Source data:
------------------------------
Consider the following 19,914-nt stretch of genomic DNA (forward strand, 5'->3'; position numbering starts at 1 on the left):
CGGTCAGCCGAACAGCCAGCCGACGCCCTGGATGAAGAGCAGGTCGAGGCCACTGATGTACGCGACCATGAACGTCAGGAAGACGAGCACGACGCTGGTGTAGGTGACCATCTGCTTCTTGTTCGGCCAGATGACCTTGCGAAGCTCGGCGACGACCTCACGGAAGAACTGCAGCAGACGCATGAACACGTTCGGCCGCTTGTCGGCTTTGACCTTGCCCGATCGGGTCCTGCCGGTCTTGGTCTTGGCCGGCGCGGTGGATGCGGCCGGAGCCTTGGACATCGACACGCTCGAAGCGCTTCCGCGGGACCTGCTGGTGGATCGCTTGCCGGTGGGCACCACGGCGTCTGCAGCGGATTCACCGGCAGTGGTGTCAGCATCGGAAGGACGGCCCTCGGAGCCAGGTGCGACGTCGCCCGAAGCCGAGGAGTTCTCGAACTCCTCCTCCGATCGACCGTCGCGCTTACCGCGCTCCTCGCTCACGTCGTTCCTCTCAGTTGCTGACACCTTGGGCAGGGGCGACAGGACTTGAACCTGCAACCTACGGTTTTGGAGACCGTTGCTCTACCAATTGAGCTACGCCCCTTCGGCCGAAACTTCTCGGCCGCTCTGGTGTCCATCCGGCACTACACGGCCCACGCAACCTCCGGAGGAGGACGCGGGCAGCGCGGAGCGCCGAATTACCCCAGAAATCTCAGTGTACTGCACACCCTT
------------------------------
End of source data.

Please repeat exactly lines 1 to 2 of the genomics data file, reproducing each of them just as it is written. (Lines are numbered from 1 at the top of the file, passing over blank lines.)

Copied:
Consider the following 19,914-nt stretch of genomic DNA (forward strand, 5'->3'; position numbering starts at 1 on the left):
CGGTCAGCCGAACAGCCAGCCGACGCCCTGGATGAAGAGCAGGTCGAGGCCACTGATGTACGCGACCATGAACGTCAGGAAGACGAGCACGACGCTGGTGTAGGTGACCATCTGCTTCTTGTTCGGCCAGATGACCTTGCGAAGCTCGGCGACGACCTCACGGAAGAACTGCAGCAGACGCATGAACACGTTCGGCCGCTTGTCGGCTTTGACCTTGCCCGATCGGGTCCTGCCGGTCTTGGTCTTGGCCGGCGCGGTGGATGCGGCCGGAGCCTTGGACATCGACACGCTCGAAGCGCTTCCGCGGGACCTGCTGGTGGATCGCTTGCCGGTGGGCACCACGGCGTCTGCAGCGGATTCACCGGCAGTGGTGTCAGCATCGGAAGGACGGCCCTCGGAGCCAGGTGCGACGTCGCCCGAAGCCGAGGAGTTCTCGAACTCCTCCTCCGATCGACCGTCGCGCTTACCGCGCTCCTCGCTCACGTCGTTCCTCTCAGTTGCTGACACCTTGGGCAGGGGCGACAGGACTTGAACCTGCAACCTACGGTTTTGGAGACCGTTGCTCTACCAATTGAGCTACGCCCCTTCGGCCGAAACTTCTCGGCCGCTCTGGTGTCCATCCGGCACTACACGGCCCACGCAACCTCCGGAGGAGGACGCGGGCAGCGCGGAGCGCCGAATTACCCCAGAAATCTCAGTGTACTGCACACCCTT